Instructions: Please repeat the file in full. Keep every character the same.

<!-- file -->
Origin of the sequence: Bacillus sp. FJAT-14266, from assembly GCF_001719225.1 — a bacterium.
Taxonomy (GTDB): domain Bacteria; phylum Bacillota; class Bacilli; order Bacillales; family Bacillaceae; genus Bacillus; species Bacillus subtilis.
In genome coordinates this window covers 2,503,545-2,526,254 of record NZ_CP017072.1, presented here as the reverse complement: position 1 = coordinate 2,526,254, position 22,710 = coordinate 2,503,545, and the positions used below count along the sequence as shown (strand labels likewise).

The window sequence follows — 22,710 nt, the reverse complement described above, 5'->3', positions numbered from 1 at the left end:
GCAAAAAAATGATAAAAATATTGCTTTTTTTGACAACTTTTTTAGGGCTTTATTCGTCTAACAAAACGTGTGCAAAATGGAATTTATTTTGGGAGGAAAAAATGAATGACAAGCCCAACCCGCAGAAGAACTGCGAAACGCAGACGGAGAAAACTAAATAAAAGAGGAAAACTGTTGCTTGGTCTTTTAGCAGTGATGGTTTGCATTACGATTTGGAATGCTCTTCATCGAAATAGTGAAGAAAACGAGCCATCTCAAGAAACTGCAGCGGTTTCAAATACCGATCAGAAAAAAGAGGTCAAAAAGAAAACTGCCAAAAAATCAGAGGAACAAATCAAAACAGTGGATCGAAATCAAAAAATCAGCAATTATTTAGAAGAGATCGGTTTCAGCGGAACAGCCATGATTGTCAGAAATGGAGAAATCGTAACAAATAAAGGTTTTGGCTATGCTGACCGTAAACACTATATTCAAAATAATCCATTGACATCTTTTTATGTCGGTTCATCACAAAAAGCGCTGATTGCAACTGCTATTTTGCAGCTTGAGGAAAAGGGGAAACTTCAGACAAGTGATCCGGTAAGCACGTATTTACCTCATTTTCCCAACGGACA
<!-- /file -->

Origin of the sequence: Bacillus sp. FJAT-14266, from assembly GCF_001719225.1 — a bacterium.
Taxonomy (GTDB): domain Bacteria; phylum Bacillota; class Bacilli; order Bacillales; family Bacillaceae; genus Bacillus; species Bacillus subtilis.
In genome coordinates this window covers 2,503,545-2,526,254 of record NZ_CP017072.1, presented here as the reverse complement: position 1 = coordinate 2,526,254, position 22,710 = coordinate 2,503,545, and the positions used below count along the sequence as shown (strand labels likewise).

The window sequence follows — 22,710 nt, the reverse complement described above, 5'->3', positions numbered from 1 at the left end:
GCAAAAAAATGATAAAAATATTGCTTTTTTTGACAACTTTTTTAGGGCTTTATTCGTCTAACAAAACGTGTGCAAAATGGAATTTATTTTGGGAGGAAAAAATGAATGACAAGCCCAACCCGCAGAAGAACTGCGAAACGCAGACGGAGAAAACTAAATAAAAGAGGAAAACTGTTGCTTGGTCTTTTAGCAGTGATGGTTTGCATTACGATTTGGAATGCTCTTCATCGAAATAGTGAAGAAAACGAGCCATCTCAAGAAACTGCAGCGGTTTCAAATACCGATCAGAAAAAAGAGGTCAAAAAGAAAACTGCCAAAAAATCAGAGGAACAAATCAAAACAGTGGATCGAAATCAAAAAATCAGCAATTATTTAGAAGAGATCGGTTTCAGCGGAACAGCCATGATTGTCAGAAATGGAGAAATCGTAACAAATAAAGGTTTTGGCTATGCTGACCGTAAACACTATATTCAAAATAATCCATTGACATCTTTTTATGTCGGTTCATCACAAAAAGCGCTGATTGCAACTGCTATTTTGCAGCTTGAGGAAAAGGGGAAACTTCAGACAAGTGATCCGGTAAGCACGTATTTACCTCATTTTCCCAACGGACA